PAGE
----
The original parts of this gothic church date back to the 14th century.
TIPS TO MAKE THE MOST OF YOUR 48 HOURS IN PRAGUE
WHAT IS THE BEST WAY TO VISIT PRAGUE?
The best way to visit Prague is by air. Fly into Vaclav Havel airport and catch the shuttle or a taxi to the city centre. It’s around a 30 minute journey.
The next morning we were off and crossing the border into the Czech Republic. This time we were a little further away from town, and walking to the Metro involved a ten-minute walk down a dimly lit road. This was ok during the daytime, but returning home alone in the dark by myself was quite scary and in hindsight I should have caught a taxi!
Prague is amazingly historic and beautiful. It is a city best explored by foot, and most of us racked up about 20km to see the town. It is split in half by the Vlatva river. It is famous for its astronomical clock that was built in the 1500’s. Hundreds of people gather every hour to watch it chime in the new hour. It is flanked by some of the most ornate buildings I have ever seen in my life. Covered with friezes and painted in pastel colours. Looming over the top is the Church of Our Lady before Týn, which looks more like a Disney Castle than a church. When I visited inside, it was so laden down with gold, paintings and goodness knows what I did question how it was still standing!
Everywhere you walk in Prague, you can smell the sweet vanilla smell of pastries being cooked. Bakers wrap pastry over metal cylinders and roast them over a hot flame until they are cooked through. They then cut them down into manageable pieces and sprinkle them with sugar. If you are game they also fill them with nutella or with soft serve. They tasted as delicious as they smelt and gave me the energy to walk up the big hill to check our St. Vitus Cathedral and its world famous stained glass windows.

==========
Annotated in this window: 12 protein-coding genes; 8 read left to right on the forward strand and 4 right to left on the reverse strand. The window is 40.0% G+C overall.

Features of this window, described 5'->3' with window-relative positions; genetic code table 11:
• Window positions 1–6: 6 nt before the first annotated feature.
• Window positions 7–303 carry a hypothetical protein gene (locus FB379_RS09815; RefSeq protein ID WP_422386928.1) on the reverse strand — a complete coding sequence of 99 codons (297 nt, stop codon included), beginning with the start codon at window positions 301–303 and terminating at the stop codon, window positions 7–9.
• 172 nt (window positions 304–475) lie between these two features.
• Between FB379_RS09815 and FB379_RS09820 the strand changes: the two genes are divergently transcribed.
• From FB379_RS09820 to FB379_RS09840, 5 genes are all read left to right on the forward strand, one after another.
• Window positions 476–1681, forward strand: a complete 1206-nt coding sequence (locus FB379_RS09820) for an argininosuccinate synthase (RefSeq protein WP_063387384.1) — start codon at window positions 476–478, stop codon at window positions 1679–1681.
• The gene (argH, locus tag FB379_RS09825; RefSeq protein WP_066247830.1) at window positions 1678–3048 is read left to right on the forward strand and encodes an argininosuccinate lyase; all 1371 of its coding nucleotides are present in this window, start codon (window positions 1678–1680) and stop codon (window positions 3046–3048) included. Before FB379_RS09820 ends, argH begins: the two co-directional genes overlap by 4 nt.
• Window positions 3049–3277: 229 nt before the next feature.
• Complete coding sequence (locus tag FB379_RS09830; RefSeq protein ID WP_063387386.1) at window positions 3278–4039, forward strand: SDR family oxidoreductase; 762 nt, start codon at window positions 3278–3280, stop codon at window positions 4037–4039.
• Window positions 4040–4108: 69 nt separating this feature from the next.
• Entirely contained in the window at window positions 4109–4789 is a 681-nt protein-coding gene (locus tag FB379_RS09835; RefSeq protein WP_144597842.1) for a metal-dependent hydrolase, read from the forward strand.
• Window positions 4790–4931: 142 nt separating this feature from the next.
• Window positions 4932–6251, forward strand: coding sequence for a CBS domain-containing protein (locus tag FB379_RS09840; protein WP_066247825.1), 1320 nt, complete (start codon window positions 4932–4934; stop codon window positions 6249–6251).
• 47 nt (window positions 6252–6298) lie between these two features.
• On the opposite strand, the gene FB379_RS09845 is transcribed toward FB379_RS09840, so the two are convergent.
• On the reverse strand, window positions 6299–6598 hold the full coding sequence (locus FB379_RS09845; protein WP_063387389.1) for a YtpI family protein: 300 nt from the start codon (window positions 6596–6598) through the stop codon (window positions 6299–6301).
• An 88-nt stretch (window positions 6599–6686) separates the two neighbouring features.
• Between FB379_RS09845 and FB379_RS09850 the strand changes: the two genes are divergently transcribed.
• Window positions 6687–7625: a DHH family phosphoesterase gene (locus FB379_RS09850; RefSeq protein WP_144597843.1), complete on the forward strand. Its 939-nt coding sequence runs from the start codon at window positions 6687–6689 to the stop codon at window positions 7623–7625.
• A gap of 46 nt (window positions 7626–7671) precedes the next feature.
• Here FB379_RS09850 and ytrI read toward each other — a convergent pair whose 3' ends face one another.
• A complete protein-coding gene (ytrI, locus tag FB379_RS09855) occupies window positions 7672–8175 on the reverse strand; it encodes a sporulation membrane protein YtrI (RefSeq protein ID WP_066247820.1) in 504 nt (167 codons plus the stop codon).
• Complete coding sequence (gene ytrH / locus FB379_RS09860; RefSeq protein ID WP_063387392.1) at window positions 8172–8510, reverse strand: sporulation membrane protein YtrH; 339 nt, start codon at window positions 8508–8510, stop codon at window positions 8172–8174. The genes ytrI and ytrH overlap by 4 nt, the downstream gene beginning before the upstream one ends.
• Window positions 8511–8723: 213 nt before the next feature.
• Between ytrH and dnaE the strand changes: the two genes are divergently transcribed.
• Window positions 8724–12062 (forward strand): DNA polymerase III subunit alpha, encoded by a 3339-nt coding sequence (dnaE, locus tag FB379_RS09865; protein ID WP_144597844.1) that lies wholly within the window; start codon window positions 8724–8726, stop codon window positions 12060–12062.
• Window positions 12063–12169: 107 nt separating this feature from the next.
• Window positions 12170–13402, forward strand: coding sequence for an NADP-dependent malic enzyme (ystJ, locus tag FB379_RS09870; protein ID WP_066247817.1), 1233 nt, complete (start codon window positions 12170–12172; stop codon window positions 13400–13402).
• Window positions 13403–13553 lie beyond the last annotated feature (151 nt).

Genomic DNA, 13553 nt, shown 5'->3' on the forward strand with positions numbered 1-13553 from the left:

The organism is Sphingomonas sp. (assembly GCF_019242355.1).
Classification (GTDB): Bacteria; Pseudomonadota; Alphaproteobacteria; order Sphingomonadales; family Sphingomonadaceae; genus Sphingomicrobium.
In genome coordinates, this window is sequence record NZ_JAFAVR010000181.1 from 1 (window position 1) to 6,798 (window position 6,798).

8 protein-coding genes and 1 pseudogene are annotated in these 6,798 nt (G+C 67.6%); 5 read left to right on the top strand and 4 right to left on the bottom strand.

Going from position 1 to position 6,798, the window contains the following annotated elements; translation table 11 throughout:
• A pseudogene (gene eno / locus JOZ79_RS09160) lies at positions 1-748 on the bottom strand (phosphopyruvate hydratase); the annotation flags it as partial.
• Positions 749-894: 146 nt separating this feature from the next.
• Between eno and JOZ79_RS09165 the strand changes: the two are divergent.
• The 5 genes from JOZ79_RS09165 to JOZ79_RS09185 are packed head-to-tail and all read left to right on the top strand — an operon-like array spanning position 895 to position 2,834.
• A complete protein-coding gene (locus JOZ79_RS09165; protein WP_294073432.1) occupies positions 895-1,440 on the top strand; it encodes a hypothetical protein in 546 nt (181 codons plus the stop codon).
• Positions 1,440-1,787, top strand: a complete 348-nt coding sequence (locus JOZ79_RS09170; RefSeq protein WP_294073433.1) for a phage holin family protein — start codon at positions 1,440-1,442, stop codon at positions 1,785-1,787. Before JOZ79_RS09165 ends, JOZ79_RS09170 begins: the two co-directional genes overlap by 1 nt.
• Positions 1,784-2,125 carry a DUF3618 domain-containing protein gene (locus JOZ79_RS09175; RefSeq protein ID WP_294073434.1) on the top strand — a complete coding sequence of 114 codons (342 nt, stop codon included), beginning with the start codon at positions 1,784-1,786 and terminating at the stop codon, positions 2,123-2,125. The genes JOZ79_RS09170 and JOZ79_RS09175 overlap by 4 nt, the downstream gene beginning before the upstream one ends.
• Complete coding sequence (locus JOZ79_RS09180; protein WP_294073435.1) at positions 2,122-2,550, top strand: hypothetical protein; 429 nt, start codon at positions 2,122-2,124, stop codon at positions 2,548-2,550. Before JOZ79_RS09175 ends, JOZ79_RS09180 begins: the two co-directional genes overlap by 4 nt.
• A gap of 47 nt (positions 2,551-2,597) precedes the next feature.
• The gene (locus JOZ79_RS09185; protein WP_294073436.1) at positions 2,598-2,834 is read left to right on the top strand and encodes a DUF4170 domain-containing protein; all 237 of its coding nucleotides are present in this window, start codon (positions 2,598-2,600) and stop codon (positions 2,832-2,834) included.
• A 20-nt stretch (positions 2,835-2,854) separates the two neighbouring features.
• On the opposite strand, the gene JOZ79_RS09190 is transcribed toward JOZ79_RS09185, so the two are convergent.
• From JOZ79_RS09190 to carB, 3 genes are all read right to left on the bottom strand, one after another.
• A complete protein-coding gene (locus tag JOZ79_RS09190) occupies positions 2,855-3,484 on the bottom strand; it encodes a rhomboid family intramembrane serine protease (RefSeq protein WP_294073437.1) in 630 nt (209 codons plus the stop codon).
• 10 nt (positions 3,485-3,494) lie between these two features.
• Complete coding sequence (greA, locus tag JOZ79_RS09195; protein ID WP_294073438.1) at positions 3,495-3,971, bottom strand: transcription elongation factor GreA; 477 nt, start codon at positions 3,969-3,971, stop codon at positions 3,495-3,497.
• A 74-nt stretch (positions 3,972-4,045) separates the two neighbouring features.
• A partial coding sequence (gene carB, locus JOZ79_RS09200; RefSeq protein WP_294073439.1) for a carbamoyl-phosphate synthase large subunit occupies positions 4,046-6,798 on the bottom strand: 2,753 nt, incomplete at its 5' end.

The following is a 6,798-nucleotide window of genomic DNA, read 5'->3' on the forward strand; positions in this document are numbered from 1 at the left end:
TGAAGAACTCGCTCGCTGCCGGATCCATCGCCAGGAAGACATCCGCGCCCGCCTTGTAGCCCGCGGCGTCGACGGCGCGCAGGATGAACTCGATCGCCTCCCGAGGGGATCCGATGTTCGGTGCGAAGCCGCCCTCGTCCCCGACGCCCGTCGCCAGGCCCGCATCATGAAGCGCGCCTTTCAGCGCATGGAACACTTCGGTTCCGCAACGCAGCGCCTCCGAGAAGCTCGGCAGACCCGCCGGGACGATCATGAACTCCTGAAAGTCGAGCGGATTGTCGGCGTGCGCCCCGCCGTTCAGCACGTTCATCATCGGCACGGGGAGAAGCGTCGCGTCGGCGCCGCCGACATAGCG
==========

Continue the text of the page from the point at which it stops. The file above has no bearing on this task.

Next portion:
After getting lost and not being able to find the right platform and the scary walk home the evening before, I thought that I’d be ok catching the train back to the hostel during the day. As the train pulled into the station, I was greeted with the sight of a mob being goaded up the escalators by at least 20 police in riot clothing. Outside the station, there were police cars everywhere, the road had been blocked off and a chopper was hovering overhead. Apparently they were just soccer fans and there was no need to worry, they do this ‘just in case’. Wonderful…
Our visits to Austria and the Czech Republic were short, but sweet and I definitely walked off any delicacies eaten along the way!
The round up
In Austria and the Czech Republic I: Ate Wiener schnitzel, enjoyed the Viennese Orchestra, visited an ‘Aussie’ pub, walked 100 miles and then perhaps 100 more, got lost at Muzeum station in Prague, stuffed my possessions into my bra whilst walking back to the hostel in the dark in case I got mugged, ate delicious pastries, saw spectacular architecture, survived a potential riot, understood a lot more German that I realised I remembered.